He said: “I am very concerned indeed by the manner in which Mr Filston’s case has highlighted major issues within the homeless and allocations processes within Falkirk Council. What the outcome has been is the demonstration of the lack of openness and transparency within that process.”

A council spokesperson said: “We are sympathetic to Mr Filston’s situation however we must stress that we have made several offers of supported and temporary accommodation that have been declined.

“We have asked that he widen his choices a little to see if other properties in the area match his needs. He has also been given advice about renting in the private sector. We will continue to offer our support if required.”

Jackknifed lorry closes off road

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Court hear East Dunbartonshire man was ‘foaming at the mouth’ at the wheel

An East Dunbartonshire man is facing jail after driving 20 miles along busy motorways while out of his mind on a Japanese designer drug.

Christian Calderwood had to be forced to a halt by other drivers who surrounded him with their vehicles and then took his keys.

Stirling Sheriff Court was told today (Tuesday, March 7) that Calderwood (42) appeared to be almost unconscious behind the wheel of his Vauxhall Astra and was foaming at the mouth and barely able to stand by the time police arrived to help.

The court heard he was first spotted driving erratically on the M80 west of Stirling at about 5pm one Monday last May, at the start of the evening rush, and was speeding up and slowing down and veering from lane to lane.

Lindsey Brooks, prosecuting, said that other motorists were so concerned about the way he was driving that they began to follow him, and saw that he then joined M9, heading north.

At about 5.30pm, a trucker on the M9 who was doing about 55 miles per hour in the inside lane watched in horror in his mirror as Calderwood’s Astra came up behind him, almost hit him, then overtook, just missing the rear of the lorry, before drifting onto the hard shoulder and back again onto the motorway.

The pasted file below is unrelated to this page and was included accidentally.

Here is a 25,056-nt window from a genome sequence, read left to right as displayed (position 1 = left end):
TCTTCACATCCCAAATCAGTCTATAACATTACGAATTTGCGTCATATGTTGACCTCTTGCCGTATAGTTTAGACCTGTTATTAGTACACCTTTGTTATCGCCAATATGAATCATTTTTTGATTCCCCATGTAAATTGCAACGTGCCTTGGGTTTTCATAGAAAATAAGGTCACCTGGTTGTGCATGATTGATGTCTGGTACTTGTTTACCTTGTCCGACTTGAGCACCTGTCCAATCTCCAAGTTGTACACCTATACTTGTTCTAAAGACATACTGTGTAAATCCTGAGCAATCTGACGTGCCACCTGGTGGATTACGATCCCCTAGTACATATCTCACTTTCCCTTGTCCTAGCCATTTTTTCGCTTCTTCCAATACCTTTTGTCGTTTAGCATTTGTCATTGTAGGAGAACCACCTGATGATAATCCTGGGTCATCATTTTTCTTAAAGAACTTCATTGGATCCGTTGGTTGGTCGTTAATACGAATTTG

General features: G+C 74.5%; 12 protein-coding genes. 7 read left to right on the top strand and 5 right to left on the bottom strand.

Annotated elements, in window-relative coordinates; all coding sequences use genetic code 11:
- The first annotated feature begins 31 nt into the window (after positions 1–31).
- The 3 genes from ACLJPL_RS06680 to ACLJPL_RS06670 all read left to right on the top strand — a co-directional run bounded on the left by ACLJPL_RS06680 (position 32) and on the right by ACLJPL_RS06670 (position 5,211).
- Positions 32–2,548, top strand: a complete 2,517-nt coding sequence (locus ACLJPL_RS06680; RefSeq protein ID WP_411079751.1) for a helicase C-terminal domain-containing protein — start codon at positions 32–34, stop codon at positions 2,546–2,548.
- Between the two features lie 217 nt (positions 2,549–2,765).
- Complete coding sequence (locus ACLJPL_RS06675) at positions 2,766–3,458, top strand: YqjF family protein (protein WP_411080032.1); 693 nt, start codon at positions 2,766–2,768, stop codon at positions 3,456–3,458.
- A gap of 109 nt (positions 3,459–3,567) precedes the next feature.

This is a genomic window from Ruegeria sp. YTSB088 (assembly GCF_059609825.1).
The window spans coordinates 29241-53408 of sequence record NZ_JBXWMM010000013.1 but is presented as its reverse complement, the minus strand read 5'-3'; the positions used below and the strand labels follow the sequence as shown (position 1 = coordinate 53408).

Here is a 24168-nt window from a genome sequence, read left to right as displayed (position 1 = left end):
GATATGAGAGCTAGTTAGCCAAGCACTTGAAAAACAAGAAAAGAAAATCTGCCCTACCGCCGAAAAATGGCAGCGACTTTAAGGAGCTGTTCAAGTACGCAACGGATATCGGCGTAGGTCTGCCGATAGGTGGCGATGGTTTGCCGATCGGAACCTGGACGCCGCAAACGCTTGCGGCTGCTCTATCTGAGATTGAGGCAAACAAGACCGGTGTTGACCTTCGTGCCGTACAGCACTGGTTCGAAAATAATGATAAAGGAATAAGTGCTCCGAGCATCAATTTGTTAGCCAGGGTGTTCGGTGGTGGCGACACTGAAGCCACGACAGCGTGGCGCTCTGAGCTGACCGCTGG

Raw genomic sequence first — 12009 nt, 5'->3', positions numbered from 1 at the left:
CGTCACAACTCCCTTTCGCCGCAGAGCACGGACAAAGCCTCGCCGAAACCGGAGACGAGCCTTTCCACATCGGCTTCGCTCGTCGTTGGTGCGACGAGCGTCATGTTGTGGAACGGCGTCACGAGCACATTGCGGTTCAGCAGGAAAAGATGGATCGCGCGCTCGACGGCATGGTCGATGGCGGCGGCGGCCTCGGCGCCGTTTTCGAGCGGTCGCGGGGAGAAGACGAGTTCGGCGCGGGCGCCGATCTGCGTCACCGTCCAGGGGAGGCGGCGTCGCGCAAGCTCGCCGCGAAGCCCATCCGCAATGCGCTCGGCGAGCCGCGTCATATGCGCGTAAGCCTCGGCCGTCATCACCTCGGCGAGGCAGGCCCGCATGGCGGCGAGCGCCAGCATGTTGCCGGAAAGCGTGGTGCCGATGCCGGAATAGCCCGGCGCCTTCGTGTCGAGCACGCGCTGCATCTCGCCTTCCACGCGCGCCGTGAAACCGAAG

As they passed junction 10, for Stirling and Callander, the lorry driver saw the Astra drift into the acceleration lane meant for traffic joining the motorway, and assumed the driver must be unwell and was pulling up, but then it drifted back onto the main carriageway.

Mrs Brooks said: “All this time the car seemed to be speeding up and slowing down erratically.”

The concerned trucker then decided he would try to bring the car to a halt, and about 150 feet before Keir Roundabout at the Perthshire end of the motorway he slowed to a halt, forcing the Astra to stop behind him, while motorists in cars stopped alongside him, “effectively blocking him in”.

One witness took the keys out of the Astra’s ignition.

Mrs Brooks, the depute fiscal, said: “The witnesses spoke to the accused, who seemed to be confused and foaming from the mouth.”

Calderwood staggered out and went to his boot, saying he was looking for his keys.

Police, called by other drivers, arrived after a few minutes and found Calderwood still standing at the boot.

Mrs Brooks said: “The police noted he was unsteady on his feet, unaware of his surroundings, where he was, or what he was doing.

“There appeared to be white powder round his mouth and the officers said they were having difficulty keeping him awake.”

He was told to take a roadside breath-test, but did not appear to understand what he was being asked to do.

Mrs Brooks said: “The police couldn’t smell alcohol, and formed the opinion he was impaired by some other drug.”

He was arrested and taken to Falkirk Police Station, where a police surgeon confirmed the officers’ opinion and took a blood test which, on analysis, showed high levels of a drug called Etizolam.

The drug, prescribed for insomnia and anxiety by Japanese and Indian doctors in carefully-controlled doses, is abused in the west and known as “e-tizzy” for its “unsubtle” effects.

It is described on one website as “a black out ride down a highway to coma”.

Calderwood, single and unemployed, of Townhead, Kirkintilloch, pleaded guilty to driving while unfit through drugs in the incident on May 23, 2016.

Defence agent Peter Farrell said it had been the first time that Calderwood had taken Etizolam, and shortly after he had done so he had got a call from his girlfriend who was staying in a caravan somewhere near Stirling and wanted him to come and collect her.

Mr Farrell said: “When he left Glasgow he thought that he’d be all right.”

Sheriff Richard McFarlane deferred sentence for four weeks for reports, disqualified Calderwood from driving in the interim, and praised the lorry driver and the other motorists, who were not named, for their actions.

He told Calderwood: “The journey described significantly compromised the safety of other road users.

“The lorry driver, and the other drivers, are to be commended for bringing you up to a halt.

“From the description I have, you were hardly fit to stand, let alone drive a vehicle.”

He added: “This was a significant infringement of the law.”

Calderwood, who could be jailed when he returns to be sentenced, laughed and joked he left court with a friend.